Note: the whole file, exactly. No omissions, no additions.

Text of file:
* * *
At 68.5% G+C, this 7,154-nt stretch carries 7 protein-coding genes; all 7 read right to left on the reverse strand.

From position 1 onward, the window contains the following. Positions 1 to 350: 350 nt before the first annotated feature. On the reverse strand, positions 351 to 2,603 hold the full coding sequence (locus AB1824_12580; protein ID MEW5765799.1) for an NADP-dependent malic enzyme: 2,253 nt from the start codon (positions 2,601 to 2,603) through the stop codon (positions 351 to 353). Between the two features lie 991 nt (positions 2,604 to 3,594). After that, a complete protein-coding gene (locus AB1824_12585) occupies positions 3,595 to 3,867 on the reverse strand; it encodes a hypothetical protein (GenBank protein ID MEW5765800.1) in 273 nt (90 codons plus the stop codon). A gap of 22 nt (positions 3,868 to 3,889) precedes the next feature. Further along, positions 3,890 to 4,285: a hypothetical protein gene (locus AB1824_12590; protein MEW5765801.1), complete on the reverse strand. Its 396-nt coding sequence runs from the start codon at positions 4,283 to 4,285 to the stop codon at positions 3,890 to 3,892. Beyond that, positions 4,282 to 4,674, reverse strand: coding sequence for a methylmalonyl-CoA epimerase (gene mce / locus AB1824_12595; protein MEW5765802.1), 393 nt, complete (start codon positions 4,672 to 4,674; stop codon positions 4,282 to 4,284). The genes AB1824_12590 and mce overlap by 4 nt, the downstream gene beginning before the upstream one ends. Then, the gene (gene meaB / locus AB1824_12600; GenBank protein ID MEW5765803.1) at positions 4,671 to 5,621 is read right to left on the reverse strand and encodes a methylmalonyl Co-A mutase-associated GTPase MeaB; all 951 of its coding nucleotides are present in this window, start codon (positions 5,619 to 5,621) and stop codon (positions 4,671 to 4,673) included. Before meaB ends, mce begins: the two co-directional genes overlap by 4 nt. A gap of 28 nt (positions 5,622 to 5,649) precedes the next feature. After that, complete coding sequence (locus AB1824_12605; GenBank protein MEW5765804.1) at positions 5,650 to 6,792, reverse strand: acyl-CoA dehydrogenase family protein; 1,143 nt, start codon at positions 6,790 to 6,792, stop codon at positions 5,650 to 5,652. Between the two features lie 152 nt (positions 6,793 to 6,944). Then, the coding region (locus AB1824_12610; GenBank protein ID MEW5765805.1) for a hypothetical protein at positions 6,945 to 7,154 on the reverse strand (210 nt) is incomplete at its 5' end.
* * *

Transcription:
At 68.5% G+C, this 7,154-nt stretch carries 7 protein-coding genes; all 7 read right to left on the reverse strand.

From position 1 onward, the window contains the following. Positions 1 to 350: 350 nt before the first annotated feature. On the reverse strand, positions 351 to 2,603 hold the full coding sequence (locus AB1824_12580; protein ID MEW5765799.1) for an NADP-dependent malic enzyme: 2,253 nt from the start codon (positions 2,601 to 2,603) through the stop codon (positions 351 to 353). Between the two features lie 991 nt (positions 2,604 to 3,594). After that, a complete protein-coding gene (locus AB1824_12585) occupies positions 3,595 to 3,867 on the reverse strand; it encodes a hypothetical protein (GenBank protein ID MEW5765800.1) in 273 nt (90 codons plus the stop codon). A gap of 22 nt (positions 3,868 to 3,889) precedes the next feature. Further along, positions 3,890 to 4,285: a hypothetical protein gene (locus AB1824_12590; protein MEW5765801.1), complete on the reverse strand. Its 396-nt coding sequence runs from the start codon at positions 4,283 to 4,285 to the stop codon at positions 3,890 to 3,892. Beyond that, positions 4,282 to 4,674, reverse strand: coding sequence for a methylmalonyl-CoA epimerase (gene mce / locus AB1824_12595; protein MEW5765802.1), 393 nt, complete (start codon positions 4,672 to 4,674; stop codon positions 4,282 to 4,284). The genes AB1824_12590 and mce overlap by 4 nt, the downstream gene beginning before the upstream one ends. Then, the gene (gene meaB / locus AB1824_12600; GenBank protein ID MEW5765803.1) at positions 4,671 to 5,621 is read right to left on the reverse strand and encodes a methylmalonyl Co-A mutase-associated GTPase MeaB; all 951 of its coding nucleotides are present in this window, start codon (positions 5,619 to 5,621) and stop codon (positions 4,671 to 4,673) included. Before meaB ends, mce begins: the two co-directional genes overlap by 4 nt. A gap of 28 nt (positions 5,622 to 5,649) precedes the next feature. After that, complete coding sequence (locus AB1824_12605; GenBank protein MEW5765804.1) at positions 5,650 to 6,792, reverse strand: acyl-CoA dehydrogenase family protein; 1,143 nt, start codon at positions 6,790 to 6,792, stop codon at positions 5,650 to 5,652. Between the two features lie 152 nt (positions 6,793 to 6,944). Then, the coding region (locus AB1824_12610; GenBank protein ID MEW5765805.1) for a hypothetical protein at positions 6,945 to 7,154 on the reverse strand (210 nt) is incomplete at its 5' end.